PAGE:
“Painting from nature is not copying the objects: it is realizing one’s sensations.” Paul Cézanne.

Realizing one’s sensations: Paul Cézanne

Paul Cézanne (1839–1906) was known for his own work as well as for the company he kept — or sometimes didn’t as a lack of appreciation for his work and disagreements with friends carried him into a self-imposed isolation. That isolation led to the creation of some of his most famous and beloved works as he found his own style.

Cézanne is regarded as the link between Impressionism and the dominant styles of the early twentieth century, especially Cubism. While fully steeped in the concepts of Impressionism, Cézanne’s own work seemed to be more informed by the sturdiness of sculpture. Portrait, landscape, or still-life; all are unabashedly made up of geometric shapes that dominate the subject matter.

Cézanne also loved fruits and flowers. His robust spherical apples and oranges positioned on dramatically shadowed cloth are vibrant almost more alive real fruit could ever be.

You can read more about Cézanne in his own words in Painters on Painting, a compilation of various artists’ own opinions and philosophies about their craft and their theories on art.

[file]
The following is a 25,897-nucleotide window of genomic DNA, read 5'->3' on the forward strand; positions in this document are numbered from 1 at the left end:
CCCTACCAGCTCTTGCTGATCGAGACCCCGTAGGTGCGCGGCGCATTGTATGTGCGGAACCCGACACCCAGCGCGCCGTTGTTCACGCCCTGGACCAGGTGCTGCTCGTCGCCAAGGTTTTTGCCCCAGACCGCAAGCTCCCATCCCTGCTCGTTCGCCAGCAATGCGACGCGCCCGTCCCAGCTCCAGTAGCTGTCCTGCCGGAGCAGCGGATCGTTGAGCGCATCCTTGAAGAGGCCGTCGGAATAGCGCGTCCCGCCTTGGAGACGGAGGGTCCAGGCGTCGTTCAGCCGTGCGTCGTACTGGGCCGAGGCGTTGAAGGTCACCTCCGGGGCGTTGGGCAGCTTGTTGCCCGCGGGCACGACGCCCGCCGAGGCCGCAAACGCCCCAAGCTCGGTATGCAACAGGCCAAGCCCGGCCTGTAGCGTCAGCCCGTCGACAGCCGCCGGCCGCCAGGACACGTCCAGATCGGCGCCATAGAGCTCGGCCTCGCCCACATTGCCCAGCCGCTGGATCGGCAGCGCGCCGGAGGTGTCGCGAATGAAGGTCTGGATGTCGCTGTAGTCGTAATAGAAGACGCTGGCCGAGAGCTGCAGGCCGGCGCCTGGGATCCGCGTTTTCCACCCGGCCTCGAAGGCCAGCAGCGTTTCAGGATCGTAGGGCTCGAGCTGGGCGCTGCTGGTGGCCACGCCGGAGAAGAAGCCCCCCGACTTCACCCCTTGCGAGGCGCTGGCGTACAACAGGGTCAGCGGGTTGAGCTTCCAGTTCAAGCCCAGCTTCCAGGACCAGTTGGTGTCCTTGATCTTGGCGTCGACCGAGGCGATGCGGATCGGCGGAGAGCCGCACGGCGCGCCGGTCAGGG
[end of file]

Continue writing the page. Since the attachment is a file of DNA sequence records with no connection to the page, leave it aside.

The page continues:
Comparing and contrasting Impressionists will go a long way towards understanding them. Dover’s coloring books give the coloring enthusiast a truly hands-on opportunity to study an individual artist’s technique.

Dover Masterworks: Color Your Own Still-Life Paintings by Marty Noble provides you with the framework: masterpieces rendered in line drawings. The book also includes full color reproductions for reference, and Cézanne is well-represented among the 30 compositions.

You can focus purely on Cézanne with Color Your Own Cézanne Paintings, also rendered by Marty Noble. The book includes a great variety of compositions based on Cézanne’s famous works, from portraiture to still life. A recent purchaser of the book used it for educational purposes, buying two and then coloring with her school-aged son as a series of art-appreciation lessons.

The stained-glass coloring books are always wonderful — translucent papers with heavy outlines are fun to color and display, taped to a window where the light will shine on a sunny day and create splashes of color — bold and geometric, just like Cézanne intended — in your own home.

Take Cézanne at his word: you are not simply imitating what you see by coloring, but you are realizing your sensations, indulging in color and form to enhance your life.

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